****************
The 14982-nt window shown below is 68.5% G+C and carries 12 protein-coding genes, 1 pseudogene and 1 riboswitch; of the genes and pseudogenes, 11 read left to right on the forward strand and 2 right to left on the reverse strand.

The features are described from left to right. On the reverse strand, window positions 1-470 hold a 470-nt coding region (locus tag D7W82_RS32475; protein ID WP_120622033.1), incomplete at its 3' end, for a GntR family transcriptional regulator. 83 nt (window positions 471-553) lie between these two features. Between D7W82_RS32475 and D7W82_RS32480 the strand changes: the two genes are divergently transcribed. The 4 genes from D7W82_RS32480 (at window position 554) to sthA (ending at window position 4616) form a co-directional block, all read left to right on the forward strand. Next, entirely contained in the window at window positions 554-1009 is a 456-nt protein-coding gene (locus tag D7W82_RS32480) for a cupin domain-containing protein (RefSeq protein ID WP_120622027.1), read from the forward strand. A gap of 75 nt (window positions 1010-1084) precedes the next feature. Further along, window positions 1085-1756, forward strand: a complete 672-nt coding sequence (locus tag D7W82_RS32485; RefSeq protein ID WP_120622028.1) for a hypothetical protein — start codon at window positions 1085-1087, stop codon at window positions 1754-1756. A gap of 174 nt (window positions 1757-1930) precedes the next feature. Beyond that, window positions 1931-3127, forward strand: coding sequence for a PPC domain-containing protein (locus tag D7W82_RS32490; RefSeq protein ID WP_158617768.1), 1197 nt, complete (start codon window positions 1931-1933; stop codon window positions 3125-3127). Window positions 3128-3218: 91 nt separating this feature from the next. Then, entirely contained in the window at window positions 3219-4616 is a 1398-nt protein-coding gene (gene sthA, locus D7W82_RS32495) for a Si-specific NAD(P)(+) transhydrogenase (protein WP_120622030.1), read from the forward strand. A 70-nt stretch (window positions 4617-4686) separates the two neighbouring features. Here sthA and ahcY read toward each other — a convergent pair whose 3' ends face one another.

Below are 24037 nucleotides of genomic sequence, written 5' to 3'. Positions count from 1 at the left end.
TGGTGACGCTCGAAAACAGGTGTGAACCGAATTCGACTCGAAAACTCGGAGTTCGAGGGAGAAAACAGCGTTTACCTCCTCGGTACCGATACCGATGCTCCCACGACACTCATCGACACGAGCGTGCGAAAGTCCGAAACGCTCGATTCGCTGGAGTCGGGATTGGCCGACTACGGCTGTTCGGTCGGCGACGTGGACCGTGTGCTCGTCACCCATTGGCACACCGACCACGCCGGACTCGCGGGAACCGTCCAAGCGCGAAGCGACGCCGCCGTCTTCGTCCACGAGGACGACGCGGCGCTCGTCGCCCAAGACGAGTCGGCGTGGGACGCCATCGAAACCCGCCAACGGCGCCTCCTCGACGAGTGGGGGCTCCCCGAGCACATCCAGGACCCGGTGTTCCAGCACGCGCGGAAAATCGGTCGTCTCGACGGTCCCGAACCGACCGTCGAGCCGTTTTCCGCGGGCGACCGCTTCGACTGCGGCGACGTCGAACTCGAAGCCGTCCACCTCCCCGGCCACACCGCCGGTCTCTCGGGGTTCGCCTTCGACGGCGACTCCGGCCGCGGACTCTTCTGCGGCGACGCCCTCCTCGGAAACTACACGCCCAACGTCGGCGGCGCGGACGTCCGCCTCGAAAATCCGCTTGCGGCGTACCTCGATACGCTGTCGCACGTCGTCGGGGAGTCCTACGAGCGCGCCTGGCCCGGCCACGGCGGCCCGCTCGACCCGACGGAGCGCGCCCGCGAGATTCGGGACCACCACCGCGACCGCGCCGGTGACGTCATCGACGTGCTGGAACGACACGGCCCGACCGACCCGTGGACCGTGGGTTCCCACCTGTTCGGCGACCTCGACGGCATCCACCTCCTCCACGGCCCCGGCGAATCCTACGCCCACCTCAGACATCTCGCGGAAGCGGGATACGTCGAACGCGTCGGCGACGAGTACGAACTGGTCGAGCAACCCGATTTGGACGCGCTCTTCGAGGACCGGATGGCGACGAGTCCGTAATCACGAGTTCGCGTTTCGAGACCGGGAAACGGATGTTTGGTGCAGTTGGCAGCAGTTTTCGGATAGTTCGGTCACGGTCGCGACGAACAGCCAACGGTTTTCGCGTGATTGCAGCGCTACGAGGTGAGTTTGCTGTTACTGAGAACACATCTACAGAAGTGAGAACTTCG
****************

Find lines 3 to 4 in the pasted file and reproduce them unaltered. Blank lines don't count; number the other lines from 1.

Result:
Below are 24037 nucleotides of genomic sequence, written 5' to 3'. Positions count from 1 at the left end.
TGGTGACGCTCGAAAACAGGTGTGAACCGAATTCGACTCGAAAACTCGGAGTTCGAGGGAGAAAACAGCGTTTACCTCCTCGGTACCGATACCGATGCTCCCACGACACTCATCGACACGAGCGTGCGAAAGTCCGAAACGCTCGATTCGCTGGAGTCGGGATTGGCCGACTACGGCTGTTCGGTCGGCGACGTGGACCGTGTGCTCGTCACCCATTGGCACACCGACCACGCCGGACTCGCGGGAACCGTCCAAGCGCGAAGCGACGCCGCCGTCTTCGTCCACGAGGACGACGCGGCGCTCGTCGCCCAAGACGAGTCGGCGTGGGACGCCATCGAAACCCGCCAACGGCGCCTCCTCGACGAGTGGGGGCTCCCCGAGCACATCCAGGACCCGGTGTTCCAGCACGCGCGGAAAATCGGTCGTCTCGACGGTCCCGAACCGACCGTCGAGCCGTTTTCCGCGGGCGACCGCTTCGACTGCGGCGACGTCGAACTCGAAGCCGTCCACCTCCCCGGCCACACCGCCGGTCTCTCGGGGTTCGCCTTCGACGGCGACTCCGGCCGCGGACTCTTCTGCGGCGACGCCCTCCTCGGAAACTACACGCCCAACGTCGGCGGCGCGGACGTCCGCCTCGAAAATCCGCTTGCGGCGTACCTCGATACGCTGTCGCACGTCGTCGGGGAGTCCTACGAGCGCGCCTGGCCCGGCCACGGCGGCCCGCTCGACCCGACGGAGCGCGCCCGCGAGATTCGGGACCACCACCGCGACCGCGCCGGTGACGTCATCGACGTGCTGGAACGACACGGCCCGACCGACCCGTGGACCGTGGGTTCCCACCTGTTCGGCGACCTCGACGGCATCCACCTCCTCCACGGCCCCGGCGAATCCTACGCCCACCTCAGACATCTCGCGGAAGCGGGATACGTCGAACGCGTCGGCGACGAGTACGAACTGGTCGAGCAACCCGATTTGGACGCGCTCTTCGAGGACCGGATGGCGACGAGTCCGTAATCACGAGTTCGCGTTTCGAGACCGGGAAACGGATGTTTGGTGCAGTTGGCAGCAGTTTTCGGATAGTTCGGTCACGGTCGCGACGAACAGCCAACGGTTTTCGCGTGATTGCAGCGCTACGAGGTGAGTTTGCTGTTACTGAGAACACATCTACAGAAGTGAGAACTTCG